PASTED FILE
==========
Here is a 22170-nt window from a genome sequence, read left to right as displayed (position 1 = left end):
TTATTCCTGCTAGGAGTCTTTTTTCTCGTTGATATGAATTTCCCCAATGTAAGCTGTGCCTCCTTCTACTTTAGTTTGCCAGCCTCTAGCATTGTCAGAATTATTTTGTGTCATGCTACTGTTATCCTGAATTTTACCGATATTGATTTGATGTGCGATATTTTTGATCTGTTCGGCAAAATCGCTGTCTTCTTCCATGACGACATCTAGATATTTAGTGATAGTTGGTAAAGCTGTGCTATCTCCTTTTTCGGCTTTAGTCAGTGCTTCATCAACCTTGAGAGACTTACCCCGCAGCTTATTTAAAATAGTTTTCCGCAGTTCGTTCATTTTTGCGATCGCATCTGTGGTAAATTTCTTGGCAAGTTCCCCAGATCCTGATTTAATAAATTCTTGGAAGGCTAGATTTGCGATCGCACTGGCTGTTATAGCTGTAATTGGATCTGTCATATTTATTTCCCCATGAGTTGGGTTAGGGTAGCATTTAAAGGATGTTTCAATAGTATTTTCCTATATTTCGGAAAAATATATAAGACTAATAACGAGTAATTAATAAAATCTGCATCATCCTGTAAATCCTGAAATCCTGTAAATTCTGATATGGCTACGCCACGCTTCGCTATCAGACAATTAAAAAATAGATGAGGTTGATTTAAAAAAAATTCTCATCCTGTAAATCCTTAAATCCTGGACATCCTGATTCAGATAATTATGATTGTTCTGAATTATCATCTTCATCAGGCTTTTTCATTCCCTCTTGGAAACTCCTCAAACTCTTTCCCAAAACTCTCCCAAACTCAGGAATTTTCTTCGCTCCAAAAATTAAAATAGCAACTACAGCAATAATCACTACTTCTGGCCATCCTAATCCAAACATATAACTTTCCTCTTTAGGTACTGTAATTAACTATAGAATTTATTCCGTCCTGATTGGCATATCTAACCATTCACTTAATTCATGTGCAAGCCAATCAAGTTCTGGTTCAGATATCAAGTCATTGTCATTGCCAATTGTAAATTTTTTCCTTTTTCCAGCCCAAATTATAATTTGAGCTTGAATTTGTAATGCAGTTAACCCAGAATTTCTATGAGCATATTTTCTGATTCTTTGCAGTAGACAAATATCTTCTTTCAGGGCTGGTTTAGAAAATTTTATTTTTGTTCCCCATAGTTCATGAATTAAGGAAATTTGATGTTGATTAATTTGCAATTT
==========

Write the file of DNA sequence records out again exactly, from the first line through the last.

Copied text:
Here is a 22170-nt window from a genome sequence, read left to right as displayed (position 1 = left end):
TTATTCCTGCTAGGAGTCTTTTTTCTCGTTGATATGAATTTCCCCAATGTAAGCTGTGCCTCCTTCTACTTTAGTTTGCCAGCCTCTAGCATTGTCAGAATTATTTTGTGTCATGCTACTGTTATCCTGAATTTTACCGATATTGATTTGATGTGCGATATTTTTGATCTGTTCGGCAAAATCGCTGTCTTCTTCCATGACGACATCTAGATATTTAGTGATAGTTGGTAAAGCTGTGCTATCTCCTTTTTCGGCTTTAGTCAGTGCTTCATCAACCTTGAGAGACTTACCCCGCAGCTTATTTAAAATAGTTTTCCGCAGTTCGTTCATTTTTGCGATCGCATCTGTGGTAAATTTCTTGGCAAGTTCCCCAGATCCTGATTTAATAAATTCTTGGAAGGCTAGATTTGCGATCGCACTGGCTGTTATAGCTGTAATTGGATCTGTCATATTTATTTCCCCATGAGTTGGGTTAGGGTAGCATTTAAAGGATGTTTCAATAGTATTTTCCTATATTTCGGAAAAATATATAAGACTAATAACGAGTAATTAATAAAATCTGCATCATCCTGTAAATCCTGAAATCCTGTAAATTCTGATATGGCTACGCCACGCTTCGCTATCAGACAATTAAAAAATAGATGAGGTTGATTTAAAAAAAATTCTCATCCTGTAAATCCTTAAATCCTGGACATCCTGATTCAGATAATTATGATTGTTCTGAATTATCATCTTCATCAGGCTTTTTCATTCCCTCTTGGAAACTCCTCAAACTCTTTCCCAAAACTCTCCCAAACTCAGGAATTTTCTTCGCTCCAAAAATTAAAATAGCAACTACAGCAATAATCACTACTTCTGGCCATCCTAATCCAAACATATAACTTTCCTCTTTAGGTACTGTAATTAACTATAGAATTTATTCCGTCCTGATTGGCATATCTAACCATTCACTTAATTCATGTGCAAGCCAATCAAGTTCTGGTTCAGATATCAAGTCATTGTCATTGCCAATTGTAAATTTTTTCCTTTTTCCAGCCCAAATTATAATTTGAGCTTGAATTTGTAATGCAGTTAACCCAGAATTTCTATGAGCATATTTTCTGATTCTTTGCAGTAGACAAATATCTTCTTTCAGGGCTGGTTTAGAAAATTTTATTTTTGTTCCCCATAGTTCATGAATTAAGGAAATTTGATGTTGATTAATTTGCAATTT